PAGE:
Representative data that was achieved for the wild-type AbpSH3 protein using the Omega plate reader is shown in (Figure 2). These data are the unfolding curves generated at different concentrations of the denaturant guanidine.

Fig. 2: Kinetic traces for the protein unfolding of AbpSH3 WT. The final concentration of guanidine, injected at 12 seconds is indicated. The data is fit to an exponential decay equation

From these data, Chevron plots of the unfolding can be determined (data not shown) which allow for the determination of unfolding constants shown in Table 1. Note that the values determined for AbpSH3, as well as mutant forms of this protein, are close to those previously reported in the literature2,3. This indicates that this assay is comparable to stopped-flow approaches.

Table 1: Summary of kinetic unfolding data

 

  ku exp. (s-1) X 103
ku literature (s-1) X 103 mu exp. (kJ mol-1 M-1) mu literature (kJ mol-1 M-1)
AbpSH3 WT 71.0 ± 5.4 65.8 ± 5.3 0.92 ± 0.06

0.83 ± 0.04

AbpSH3 E7L 7.2 ± 0.5 4.8 ± 1.6 1.09 ± 0.01

0.96 ± 0.10

AbpSH3 V21K 48.5 ± 10.5 44.8 ± 4.3* 0.69 ± 0.05

0.56 ± 0.03*

AbpSH3 Tri. 2.9 ± 0.6 4.7 ± 3.6 1.01 ± 0.01

0.70 ± 0.20

HLL 4.2 ± 0.8 n/a 1.07 ± 0.01

n/a

 

*Experiments used urea instead of guanidine as denaturant

Figure 3 shows the results of the limited proteolysis unfolding assay using HLL which show unfolding monitored in the presence of trypsin.

Fig. 3: Unfolding kinetic constant derived from limited proteolysis of HLL. Representative raw data from proteolysis of HLL at 3 different trypsin concentrations. Degradation is followed at 330 nm. The data is fit to exponential decay curve.

A Michaelis-Menten type equation was used with this data, yielding unfolding constants of 0.0023s-1 for trypsin. Note that a value of 0.0042s-1 is shown in Table 1. From these results, we conclude that this complementary method is a viable alternative for fast unfolding proteins. Thus, both the chemical denaturation and limited proteolysis approaches, provide reliable high throughput kinetic protein unfolding measurements on the Omega.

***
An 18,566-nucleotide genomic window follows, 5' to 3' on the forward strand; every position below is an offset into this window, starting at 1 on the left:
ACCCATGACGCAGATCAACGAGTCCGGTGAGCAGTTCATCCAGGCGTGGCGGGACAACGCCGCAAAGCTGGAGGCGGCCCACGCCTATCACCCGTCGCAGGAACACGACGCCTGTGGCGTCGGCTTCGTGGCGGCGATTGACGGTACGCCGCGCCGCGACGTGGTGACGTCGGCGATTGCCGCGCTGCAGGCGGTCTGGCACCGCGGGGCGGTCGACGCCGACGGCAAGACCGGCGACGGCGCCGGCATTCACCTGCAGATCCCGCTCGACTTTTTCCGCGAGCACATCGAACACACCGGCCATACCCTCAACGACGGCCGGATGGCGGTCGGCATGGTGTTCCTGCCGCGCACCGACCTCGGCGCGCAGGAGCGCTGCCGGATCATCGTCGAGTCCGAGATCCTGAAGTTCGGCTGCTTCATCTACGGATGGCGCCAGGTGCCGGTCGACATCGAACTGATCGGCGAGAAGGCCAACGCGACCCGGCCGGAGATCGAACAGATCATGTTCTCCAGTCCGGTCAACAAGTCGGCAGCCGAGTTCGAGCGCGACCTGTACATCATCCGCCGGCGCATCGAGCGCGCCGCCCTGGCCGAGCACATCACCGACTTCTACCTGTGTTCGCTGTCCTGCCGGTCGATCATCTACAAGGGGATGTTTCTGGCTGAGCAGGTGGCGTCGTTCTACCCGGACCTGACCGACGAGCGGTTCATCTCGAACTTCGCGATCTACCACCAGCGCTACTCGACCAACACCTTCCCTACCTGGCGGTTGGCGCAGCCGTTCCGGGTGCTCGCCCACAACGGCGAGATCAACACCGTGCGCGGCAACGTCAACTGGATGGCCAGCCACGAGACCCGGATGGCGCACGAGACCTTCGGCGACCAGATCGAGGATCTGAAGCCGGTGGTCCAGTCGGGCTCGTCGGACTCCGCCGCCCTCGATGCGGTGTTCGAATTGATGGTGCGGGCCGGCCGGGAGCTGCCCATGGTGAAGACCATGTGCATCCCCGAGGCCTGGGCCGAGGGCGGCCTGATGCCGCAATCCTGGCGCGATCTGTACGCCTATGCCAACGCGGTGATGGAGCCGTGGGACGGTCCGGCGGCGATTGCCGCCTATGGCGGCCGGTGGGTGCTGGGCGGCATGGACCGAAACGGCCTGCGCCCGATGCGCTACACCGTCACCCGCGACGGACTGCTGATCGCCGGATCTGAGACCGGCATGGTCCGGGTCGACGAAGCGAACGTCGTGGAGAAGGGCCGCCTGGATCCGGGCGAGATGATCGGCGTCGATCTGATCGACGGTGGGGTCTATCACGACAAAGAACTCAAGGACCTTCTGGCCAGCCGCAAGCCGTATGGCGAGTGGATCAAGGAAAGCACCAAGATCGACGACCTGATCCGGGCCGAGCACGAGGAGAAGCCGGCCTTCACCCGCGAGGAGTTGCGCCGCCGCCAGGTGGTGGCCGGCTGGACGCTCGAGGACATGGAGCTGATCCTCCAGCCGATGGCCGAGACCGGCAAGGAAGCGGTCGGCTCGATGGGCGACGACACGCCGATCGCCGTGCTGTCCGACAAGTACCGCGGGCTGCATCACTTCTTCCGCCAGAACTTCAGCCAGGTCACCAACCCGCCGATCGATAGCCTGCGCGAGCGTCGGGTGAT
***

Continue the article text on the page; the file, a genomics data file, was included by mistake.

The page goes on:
Conclusion

The kinetic protein unfolding assay has several advantages over previously described methods. First, it has a shorter dead-time for the assay meaning proteins that unfold relatively quickly can be monitored. The ability of the Omega to take readings every 120 ms in this assay is of further benefit. Both of the assays described here can be performed in a relatively low volume (100 µl) at protein concentrations that will conserve samples.

References

  1. 1. Wang Q. et al. (2016) Development and Application of a High Throughput Protein Unfolding Kinetic Assay PLoS ONE 11 (1):e0146232.
  2. Rath A and Davidson AR (2000) The design of a hyperstable mutant of the Abp1p SH3 domain by sequence alignment analysis Protein Sci. 9(12):2457- 2469.
  3. Maxwell KL et al. (2005) Protein folding: defining a “standard” set of experimental conditions and a preliminary kinetic data set of two state proteins Protein Sci. 14(3):602-616.